Kids will be drawn to a skate because of how it looks, but for a number of pros, the look isn’t nearly as important a factor as how they feel in the skate. “Young kids might get excited about the appearance of the skates. They’ll think of it as an accessory,” said Jon DiSalvatore, who had 28 points for the Syracuse Crunch in the 2013-14 season and has scored 60 points four times in his nine-year AHL career. “It’s fun to look good and fast and more importantly you want to be comfortable, your heel set in the back, the boot isn’t too wide, and your toes are touching the top just a little bit.”
DiSalvatore said it was important to note that going to buy boots isn’t exactly like buying sneakers; the boots run smaller than your average shoe.
“I’m an 11½ shoe and I’m a 9½ skate,” he said. “You don’t want to order them the same size. The width too could be different than what you normally experience in a shoe store. I know there’s all sorts of ways to order online, but I encourage players to try on a bunch of skates, roll their ankles, bend on the edges, see how the foot feels shifting from side to side, because that’s how the game is played.”
It’s also important to break in the skates. Some pro shops these days have a special oven to heat the skates enough so when you put them on right away, they mold to your foot.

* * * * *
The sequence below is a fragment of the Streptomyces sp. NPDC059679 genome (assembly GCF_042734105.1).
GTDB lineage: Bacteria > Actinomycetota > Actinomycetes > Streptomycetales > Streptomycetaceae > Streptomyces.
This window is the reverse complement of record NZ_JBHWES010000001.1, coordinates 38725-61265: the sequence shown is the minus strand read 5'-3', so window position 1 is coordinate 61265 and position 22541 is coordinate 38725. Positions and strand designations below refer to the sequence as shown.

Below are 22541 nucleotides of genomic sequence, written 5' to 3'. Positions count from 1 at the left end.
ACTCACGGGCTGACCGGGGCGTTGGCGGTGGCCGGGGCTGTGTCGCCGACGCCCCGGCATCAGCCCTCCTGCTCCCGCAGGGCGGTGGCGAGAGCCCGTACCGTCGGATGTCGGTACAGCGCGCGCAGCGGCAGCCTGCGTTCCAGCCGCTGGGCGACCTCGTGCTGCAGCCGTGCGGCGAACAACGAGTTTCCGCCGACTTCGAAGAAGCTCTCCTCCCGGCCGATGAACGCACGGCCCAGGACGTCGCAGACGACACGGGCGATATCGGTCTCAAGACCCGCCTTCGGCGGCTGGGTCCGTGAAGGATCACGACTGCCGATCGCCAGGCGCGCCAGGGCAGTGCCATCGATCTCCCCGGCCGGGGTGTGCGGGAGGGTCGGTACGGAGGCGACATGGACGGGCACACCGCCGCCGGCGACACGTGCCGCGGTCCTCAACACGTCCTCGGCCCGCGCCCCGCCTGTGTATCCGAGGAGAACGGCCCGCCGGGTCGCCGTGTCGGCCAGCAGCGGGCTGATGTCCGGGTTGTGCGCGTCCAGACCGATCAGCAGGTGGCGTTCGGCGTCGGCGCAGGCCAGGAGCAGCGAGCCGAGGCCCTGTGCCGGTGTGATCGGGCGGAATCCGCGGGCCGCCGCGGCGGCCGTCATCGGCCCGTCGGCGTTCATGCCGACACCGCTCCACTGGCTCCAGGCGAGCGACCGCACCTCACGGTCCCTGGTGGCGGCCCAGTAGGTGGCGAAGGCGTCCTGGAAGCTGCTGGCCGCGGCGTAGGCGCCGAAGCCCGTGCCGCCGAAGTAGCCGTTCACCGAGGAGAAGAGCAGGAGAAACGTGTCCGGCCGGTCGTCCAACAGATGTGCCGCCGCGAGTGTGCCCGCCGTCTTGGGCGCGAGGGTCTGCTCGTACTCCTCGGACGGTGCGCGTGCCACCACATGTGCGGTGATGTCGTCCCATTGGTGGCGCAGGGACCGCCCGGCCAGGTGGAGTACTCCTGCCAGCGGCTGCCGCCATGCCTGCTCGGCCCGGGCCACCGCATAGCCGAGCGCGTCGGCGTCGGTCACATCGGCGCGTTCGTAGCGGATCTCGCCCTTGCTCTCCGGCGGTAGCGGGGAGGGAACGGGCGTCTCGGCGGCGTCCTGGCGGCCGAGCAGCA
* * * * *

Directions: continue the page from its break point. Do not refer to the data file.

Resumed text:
“I’ll have them use the skate oven and then you sit there 10 or 15 minutes just sitting, not walking around, and the molding will form to your foot,” Kinkaid said. “You do that two times, use them for two practices, and then you’re ready to go.”
My 1st Skates
How did you get your first pair of skates? Why did you choose the brand or model, or was it a hand-me-down pair? What was your inspiration? New England Hockey Journal asked three pros to chime in. Maybe some of their stories will resonate with you. Share your own “My 1st Skates” tales with us by email at email@example.com.
T.J. BRENNAN | N.Y. Islanders defenseman
“I didn’t start playing ice hockey until I was 11 or 12. I bought a pair of Bauer Supremes from Play It Again Sports. They were probably three sizes too small, but when I first walked in I saw them and they were the pair I wanted. I tried them on and they were way too small, but I told my dad I wanted them. ... It probably crowded my toes, but they were special.”
DREW MACINTYRE | Charlotte Checkers (AHL) goaltender
“I remember my first goalie skates were huge. I thought it was so cool. It was awesome. I was very thankful for it. I was a novice. I don’t know how old I was, but I knew my father was a goalie, so that’s all I wanted to do. It was just a confirmation I was going to be a goalie. That’s what was so exciting.”
JON DISALVATORE | Syracuse Crunch (AHL) left wing, (South Windsor, Conn.)
“I started out as a goalie and was wearing goalie skates. The goalie skates hurt me so much and my feet were so cold. I couldn’t break the skates in because I wasn’t moving. I got out of goal and started playing forward.”
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This article originally appeared in the August edition of the New England Hockey Journal. Click here to read the digital edition for free.